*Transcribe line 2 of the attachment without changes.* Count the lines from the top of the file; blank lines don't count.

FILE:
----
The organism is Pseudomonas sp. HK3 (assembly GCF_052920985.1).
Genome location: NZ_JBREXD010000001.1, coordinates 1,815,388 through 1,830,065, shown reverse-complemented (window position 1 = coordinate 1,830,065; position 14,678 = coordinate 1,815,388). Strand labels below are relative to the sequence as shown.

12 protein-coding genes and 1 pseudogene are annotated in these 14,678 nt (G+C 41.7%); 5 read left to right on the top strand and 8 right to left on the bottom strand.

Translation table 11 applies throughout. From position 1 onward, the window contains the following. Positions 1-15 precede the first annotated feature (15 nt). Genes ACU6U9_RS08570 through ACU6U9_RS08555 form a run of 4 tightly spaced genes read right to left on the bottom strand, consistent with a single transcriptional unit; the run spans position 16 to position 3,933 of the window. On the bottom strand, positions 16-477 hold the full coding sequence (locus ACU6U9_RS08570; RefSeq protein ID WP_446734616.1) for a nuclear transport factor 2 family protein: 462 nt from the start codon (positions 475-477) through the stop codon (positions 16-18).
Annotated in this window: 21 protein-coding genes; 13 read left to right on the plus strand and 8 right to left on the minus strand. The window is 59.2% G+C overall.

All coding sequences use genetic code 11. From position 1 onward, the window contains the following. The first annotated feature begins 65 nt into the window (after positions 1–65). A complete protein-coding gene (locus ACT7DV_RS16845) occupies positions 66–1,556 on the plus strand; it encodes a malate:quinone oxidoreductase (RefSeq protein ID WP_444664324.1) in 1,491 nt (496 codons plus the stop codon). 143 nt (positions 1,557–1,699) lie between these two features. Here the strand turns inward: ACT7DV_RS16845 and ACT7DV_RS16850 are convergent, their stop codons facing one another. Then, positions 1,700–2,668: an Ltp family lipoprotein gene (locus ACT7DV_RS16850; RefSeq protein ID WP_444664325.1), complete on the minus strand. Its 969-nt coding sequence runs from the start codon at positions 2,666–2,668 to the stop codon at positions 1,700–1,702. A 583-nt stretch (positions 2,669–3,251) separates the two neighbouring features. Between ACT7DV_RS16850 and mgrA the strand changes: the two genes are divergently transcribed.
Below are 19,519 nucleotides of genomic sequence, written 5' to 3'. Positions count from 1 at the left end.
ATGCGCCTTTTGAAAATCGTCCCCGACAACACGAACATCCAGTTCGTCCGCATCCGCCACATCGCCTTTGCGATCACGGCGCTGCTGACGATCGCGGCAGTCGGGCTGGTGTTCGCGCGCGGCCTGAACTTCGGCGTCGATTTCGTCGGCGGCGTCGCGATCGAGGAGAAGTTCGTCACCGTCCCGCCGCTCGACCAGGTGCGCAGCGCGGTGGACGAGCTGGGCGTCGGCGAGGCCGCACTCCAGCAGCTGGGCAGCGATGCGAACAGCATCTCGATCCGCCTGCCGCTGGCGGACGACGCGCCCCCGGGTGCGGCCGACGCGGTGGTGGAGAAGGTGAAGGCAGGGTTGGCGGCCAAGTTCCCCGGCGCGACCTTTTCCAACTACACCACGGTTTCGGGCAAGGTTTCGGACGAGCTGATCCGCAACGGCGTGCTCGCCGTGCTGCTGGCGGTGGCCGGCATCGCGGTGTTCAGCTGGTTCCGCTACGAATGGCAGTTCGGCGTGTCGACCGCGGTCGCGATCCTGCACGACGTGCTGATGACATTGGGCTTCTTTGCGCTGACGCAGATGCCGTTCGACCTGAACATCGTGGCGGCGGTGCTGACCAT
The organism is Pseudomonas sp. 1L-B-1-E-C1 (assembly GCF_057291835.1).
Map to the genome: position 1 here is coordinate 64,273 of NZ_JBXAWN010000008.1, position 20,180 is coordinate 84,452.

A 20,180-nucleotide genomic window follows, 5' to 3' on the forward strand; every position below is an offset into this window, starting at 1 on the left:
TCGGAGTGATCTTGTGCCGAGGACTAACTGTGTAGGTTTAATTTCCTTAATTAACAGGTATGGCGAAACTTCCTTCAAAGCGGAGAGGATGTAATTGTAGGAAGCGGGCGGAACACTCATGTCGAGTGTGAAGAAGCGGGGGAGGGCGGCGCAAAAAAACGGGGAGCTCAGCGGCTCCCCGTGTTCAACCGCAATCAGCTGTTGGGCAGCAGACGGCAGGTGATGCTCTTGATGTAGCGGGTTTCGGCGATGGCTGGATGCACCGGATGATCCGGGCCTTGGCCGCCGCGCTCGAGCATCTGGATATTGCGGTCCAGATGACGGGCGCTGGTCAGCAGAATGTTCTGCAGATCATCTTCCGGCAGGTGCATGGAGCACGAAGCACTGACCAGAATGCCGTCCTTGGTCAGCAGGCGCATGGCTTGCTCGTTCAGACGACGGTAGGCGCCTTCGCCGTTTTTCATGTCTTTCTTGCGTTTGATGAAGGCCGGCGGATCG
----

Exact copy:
Genome location: NZ_JBREXD010000001.1, coordinates 1,815,388 through 1,830,065, shown reverse-complemented (window position 1 = coordinate 1,830,065; position 14,678 = coordinate 1,815,388). Strand labels below are relative to the sequence as shown.